California Glass Recycling Firm to Pay $1.2 Million for Battery Disposal Violations
The California Department of Toxic Substances Control (DTSC) alleges that the company received the batteries mixed in with glass to be recycled but would send the batteries to a local landfill for illegal disposal.
As part of the agreement, the recycling company agrees to pay a $900,000 civil penalty and implement $253,000 in protective measures and on-site improvements. The recycler has also agreed to provide $47,000 to develop hazardous waste training programs as part of a supplemental environmental project.
DTSC says it found evidence of the alleged violations during an unrelated investigation at the facility in May 2015. The agency alleges the violations span as far back as 2010.
Batteries as Universal WasteAll discarded batteries are considered a universal waste under DTSC regulations. Universal wastes are hazardous wastes that primarily come from household products consumers use every day. Universal wastes include fluorescent lamps, non-empty aerosol cans, solar panels (coming soon), and—of course—batteries.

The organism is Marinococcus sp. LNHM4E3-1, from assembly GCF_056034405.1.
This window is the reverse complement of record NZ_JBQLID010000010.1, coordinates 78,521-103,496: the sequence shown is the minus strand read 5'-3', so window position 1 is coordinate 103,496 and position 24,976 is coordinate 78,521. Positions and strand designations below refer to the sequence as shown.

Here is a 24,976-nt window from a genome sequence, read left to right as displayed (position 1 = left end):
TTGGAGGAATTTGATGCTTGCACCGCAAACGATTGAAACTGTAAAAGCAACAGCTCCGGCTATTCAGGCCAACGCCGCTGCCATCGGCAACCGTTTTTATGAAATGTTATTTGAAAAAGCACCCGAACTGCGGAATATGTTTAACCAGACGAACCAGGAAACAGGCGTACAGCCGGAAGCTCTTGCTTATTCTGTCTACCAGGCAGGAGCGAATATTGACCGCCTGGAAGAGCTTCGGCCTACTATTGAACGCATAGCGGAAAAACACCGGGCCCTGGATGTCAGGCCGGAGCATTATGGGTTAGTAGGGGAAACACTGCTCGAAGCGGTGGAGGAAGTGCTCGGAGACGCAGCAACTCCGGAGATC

These products are considered universal wastes because they contain hazardous substances, such as mercury, butane, copper, and cadmium, to name a few.
Universal waste cannot be disposed of in household trash or landfills. DTSC requires these substances to be brought to a universal waste facility or disposed of at an authorized recycling facility.
This Fall: CA Hazardous Waste Training Coming to Your CityJoin us in September or October when Lion’s California Hazardous Waste Training returns to the Golden State. This two-day workshop will help you meet the State/Federal annual training mandate while getting you up to speed on the critical Title 22 regulations you must know to keep your facility in compliance.
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